A recent study suggests that household pesticides may play an important part in the childhood cancer “epidemic” worldwide.
The recent research found that indoor insecticides may boost the risk of childhood cancer including leukemia and lymphoma by a significant amount. Yet, researchers couldn’t find a similar link between outdoor pesticides and cancer risk in children.
Furthermore, the study, which was published September 14 in the medical journal Pediatrics, didn’t find an association between indoor pesticide use and childhood brain tumors.
Dr. Chensheng Lu, the lead author of the study and environmental exposure biology expert at Harvard T.H. Chan School of Public Health, explained that parents use indoor pesticides to eliminate household pests but most of them aren’t aware that the chemicals in the insecticides may harm their children, too.
Moreover, adults do not only use the toxic solutions to get rid of cockroaches, ants or mosquitoes. They also use them on pets to protect the animals from fleas thus increasing their children’s exposure to the harmful chemicals.
The U.S. Environmental Protection Agency (EPA) also found that household pesticides sicken thousands of children every year. Most of the poisoning cases occur when children touch the pesticides and put their hands in their mouths. Some of these cases can prove deadly.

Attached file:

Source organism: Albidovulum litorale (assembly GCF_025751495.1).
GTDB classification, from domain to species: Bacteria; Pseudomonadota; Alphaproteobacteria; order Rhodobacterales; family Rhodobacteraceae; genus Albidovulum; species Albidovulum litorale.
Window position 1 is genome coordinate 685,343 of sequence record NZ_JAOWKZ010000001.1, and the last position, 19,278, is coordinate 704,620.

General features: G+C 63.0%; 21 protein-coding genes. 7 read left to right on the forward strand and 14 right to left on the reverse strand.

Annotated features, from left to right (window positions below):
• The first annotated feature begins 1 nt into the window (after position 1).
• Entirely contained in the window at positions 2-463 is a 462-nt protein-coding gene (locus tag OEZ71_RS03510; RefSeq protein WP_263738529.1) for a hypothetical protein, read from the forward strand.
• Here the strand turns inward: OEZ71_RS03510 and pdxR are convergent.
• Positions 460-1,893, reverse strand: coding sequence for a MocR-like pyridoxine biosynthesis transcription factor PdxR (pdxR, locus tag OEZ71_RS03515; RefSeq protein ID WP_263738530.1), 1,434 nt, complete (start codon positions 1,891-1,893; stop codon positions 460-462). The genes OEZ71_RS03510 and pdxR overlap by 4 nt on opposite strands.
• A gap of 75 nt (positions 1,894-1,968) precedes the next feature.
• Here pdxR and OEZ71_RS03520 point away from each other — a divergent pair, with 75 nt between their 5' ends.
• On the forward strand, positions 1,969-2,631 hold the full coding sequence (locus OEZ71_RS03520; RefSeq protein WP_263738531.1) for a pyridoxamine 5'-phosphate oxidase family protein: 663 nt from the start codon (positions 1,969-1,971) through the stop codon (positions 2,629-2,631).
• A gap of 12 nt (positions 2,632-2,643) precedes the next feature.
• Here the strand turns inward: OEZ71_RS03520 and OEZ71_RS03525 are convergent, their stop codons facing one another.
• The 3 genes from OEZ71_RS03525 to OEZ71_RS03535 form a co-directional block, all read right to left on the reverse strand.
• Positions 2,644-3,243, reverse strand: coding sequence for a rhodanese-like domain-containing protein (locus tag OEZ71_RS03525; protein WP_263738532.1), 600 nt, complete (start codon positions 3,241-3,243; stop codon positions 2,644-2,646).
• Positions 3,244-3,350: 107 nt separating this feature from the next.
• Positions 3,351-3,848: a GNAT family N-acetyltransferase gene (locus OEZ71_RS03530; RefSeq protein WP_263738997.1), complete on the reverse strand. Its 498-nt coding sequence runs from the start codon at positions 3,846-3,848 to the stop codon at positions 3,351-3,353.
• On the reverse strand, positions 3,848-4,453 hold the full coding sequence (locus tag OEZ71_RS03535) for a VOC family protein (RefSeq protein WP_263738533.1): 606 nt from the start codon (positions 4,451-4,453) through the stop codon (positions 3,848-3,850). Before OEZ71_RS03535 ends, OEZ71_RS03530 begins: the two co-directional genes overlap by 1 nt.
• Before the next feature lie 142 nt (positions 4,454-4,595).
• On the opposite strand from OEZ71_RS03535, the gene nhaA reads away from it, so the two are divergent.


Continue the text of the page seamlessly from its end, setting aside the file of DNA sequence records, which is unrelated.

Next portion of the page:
In their research, Harvard scientists sifted through data from 16 studies that tried to find a link between household insecticides and childhood diseases. The strongest association the team was able to find was between the chemicals and risk of developing acute leukemia.
The study also revealed that the more often indoor pesticides were used, the higher the risk of children to develop an immune system-related disease was. These diseases included damage to blood-forming cells in the spinal tissue, scientists reported.
The team found that the way pesticides are applied play a more important role in cancer risk than the types of pesticide used.
“Broadcast application, can spraying, or fogger will lead to significant exposures to people who live in the household, schools, etc.,”
noted Dr. Lu.
As a background note, some pesticides including organophosphates were banned by health authorities in the U.S. because of the health risks they represent to small children.
Additionally, five years ago a federal report found that 28 of 40 insecticides used in schools to remove common pests were linked to a higher risk of cancer in children. Moreover, exposure to herbicides was tied to an even higher risk of cancer in very young students.
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